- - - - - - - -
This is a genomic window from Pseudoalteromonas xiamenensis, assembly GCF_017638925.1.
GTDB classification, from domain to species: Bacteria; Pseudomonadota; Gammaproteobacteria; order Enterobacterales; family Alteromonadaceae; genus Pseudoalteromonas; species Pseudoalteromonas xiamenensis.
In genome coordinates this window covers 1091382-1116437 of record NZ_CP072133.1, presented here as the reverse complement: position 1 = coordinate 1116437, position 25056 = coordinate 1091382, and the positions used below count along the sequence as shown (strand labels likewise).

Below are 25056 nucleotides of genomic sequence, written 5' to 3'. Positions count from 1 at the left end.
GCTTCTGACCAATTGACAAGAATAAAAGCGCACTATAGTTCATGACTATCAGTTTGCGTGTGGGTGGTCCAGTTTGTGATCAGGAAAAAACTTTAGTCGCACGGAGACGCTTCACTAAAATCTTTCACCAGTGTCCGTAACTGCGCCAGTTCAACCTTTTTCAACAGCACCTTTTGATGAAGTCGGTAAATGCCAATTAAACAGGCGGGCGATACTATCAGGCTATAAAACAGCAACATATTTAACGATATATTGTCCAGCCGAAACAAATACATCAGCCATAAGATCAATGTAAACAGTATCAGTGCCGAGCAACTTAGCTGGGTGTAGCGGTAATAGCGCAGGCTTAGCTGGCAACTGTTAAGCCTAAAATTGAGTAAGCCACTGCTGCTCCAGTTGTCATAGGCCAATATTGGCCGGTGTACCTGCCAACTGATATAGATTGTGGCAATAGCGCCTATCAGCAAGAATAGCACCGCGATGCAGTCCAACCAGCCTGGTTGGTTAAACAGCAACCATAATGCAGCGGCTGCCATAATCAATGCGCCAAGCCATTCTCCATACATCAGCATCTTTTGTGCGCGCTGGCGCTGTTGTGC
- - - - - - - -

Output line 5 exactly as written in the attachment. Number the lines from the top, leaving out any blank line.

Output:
GCTTCTGACCAATTGACAAGAATAAAAGCGCACTATAGTTCATGACTATCAGTTTGCGTGTGGGTGGTCCAGTTTGTGATCAGGAAAAAACTTTAGTCGCACGGAGACGCTTCACTAAAATCTTTCACCAGTGTCCGTAACTGCGCCAGTTCAACCTTTTTCAACAGCACCTTTTGATGAAGTCGGTAAATGCCAATTAAACAGGCGGGCGATACTATCAGGCTATAAAACAGCAACATATTTAACGATATATTGTCCAGCCGAAACAAATACATCAGCCATAAGATCAATGTAAACAGTATCAGTGCCGAGCAACTTAGCTGGGTGTAGCGGTAATAGCGCAGGCTTAGCTGGCAACTGTTAAGCCTAAAATTGAGTAAGCCACTGCTGCTCCAGTTGTCATAGGCCAATATTGGCCGGTGTACCTGCCAACTGATATAGATTGTGGCAATAGCGCCTATCAGCAAGAATAGCACCGCGATGCAGTCCAACCAGCCTGGTTGGTTAAACAGCAACCATAATGCAGCGGCTGCCATAATCAATGCGCCAAGCCATTCTCCATACATCAGCATCTTTTGTGCGCGCTGGCGCTGTTGTGC